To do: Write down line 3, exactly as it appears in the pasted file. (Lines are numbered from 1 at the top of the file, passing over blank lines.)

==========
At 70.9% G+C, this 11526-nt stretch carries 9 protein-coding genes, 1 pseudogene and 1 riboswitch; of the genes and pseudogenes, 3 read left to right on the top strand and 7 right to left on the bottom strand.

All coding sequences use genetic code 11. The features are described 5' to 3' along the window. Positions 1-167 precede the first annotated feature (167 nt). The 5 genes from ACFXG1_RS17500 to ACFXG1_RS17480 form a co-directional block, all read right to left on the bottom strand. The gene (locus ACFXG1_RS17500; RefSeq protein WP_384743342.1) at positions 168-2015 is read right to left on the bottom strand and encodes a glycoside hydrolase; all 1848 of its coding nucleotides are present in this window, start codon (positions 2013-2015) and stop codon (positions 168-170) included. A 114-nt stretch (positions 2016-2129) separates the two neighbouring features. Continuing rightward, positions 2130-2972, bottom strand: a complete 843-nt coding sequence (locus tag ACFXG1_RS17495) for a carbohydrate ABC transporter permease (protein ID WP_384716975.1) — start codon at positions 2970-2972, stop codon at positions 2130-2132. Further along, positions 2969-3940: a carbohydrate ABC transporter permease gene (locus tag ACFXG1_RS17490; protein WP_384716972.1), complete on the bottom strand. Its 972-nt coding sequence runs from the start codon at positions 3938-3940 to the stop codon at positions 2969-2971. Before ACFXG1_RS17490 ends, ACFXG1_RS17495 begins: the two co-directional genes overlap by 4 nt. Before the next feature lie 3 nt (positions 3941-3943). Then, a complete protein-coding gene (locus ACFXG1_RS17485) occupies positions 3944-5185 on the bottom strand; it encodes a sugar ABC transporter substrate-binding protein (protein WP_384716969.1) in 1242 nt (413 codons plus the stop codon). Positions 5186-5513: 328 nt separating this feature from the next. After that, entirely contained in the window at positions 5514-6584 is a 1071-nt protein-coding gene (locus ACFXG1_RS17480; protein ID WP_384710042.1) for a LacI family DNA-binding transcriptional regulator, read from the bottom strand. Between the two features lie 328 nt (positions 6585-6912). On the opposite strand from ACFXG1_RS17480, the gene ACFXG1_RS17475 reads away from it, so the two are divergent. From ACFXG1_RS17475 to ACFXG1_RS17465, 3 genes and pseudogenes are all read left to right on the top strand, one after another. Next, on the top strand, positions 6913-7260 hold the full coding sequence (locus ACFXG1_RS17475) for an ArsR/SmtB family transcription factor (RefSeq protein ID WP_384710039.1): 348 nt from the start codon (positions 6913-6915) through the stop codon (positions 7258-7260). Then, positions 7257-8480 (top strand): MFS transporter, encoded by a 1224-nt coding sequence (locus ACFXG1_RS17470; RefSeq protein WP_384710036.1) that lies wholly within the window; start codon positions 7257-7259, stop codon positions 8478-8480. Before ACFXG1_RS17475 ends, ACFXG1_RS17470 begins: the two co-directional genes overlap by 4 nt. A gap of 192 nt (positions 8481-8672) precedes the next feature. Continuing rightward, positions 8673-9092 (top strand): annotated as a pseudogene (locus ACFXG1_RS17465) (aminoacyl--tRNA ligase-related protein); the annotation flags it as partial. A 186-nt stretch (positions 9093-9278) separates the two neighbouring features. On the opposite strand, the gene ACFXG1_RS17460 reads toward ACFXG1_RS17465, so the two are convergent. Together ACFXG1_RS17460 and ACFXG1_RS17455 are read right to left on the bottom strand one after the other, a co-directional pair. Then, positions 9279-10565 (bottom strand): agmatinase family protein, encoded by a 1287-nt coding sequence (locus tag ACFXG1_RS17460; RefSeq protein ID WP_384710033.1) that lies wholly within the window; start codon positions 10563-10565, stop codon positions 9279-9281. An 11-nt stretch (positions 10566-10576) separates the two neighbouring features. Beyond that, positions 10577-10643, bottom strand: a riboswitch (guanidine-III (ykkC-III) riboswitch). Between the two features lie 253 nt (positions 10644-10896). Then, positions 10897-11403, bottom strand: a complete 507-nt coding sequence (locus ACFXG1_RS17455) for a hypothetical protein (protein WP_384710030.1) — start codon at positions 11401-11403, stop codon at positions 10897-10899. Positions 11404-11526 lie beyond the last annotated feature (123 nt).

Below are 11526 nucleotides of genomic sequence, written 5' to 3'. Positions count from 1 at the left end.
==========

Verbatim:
Below are 11526 nucleotides of genomic sequence, written 5' to 3'. Positions count from 1 at the left end.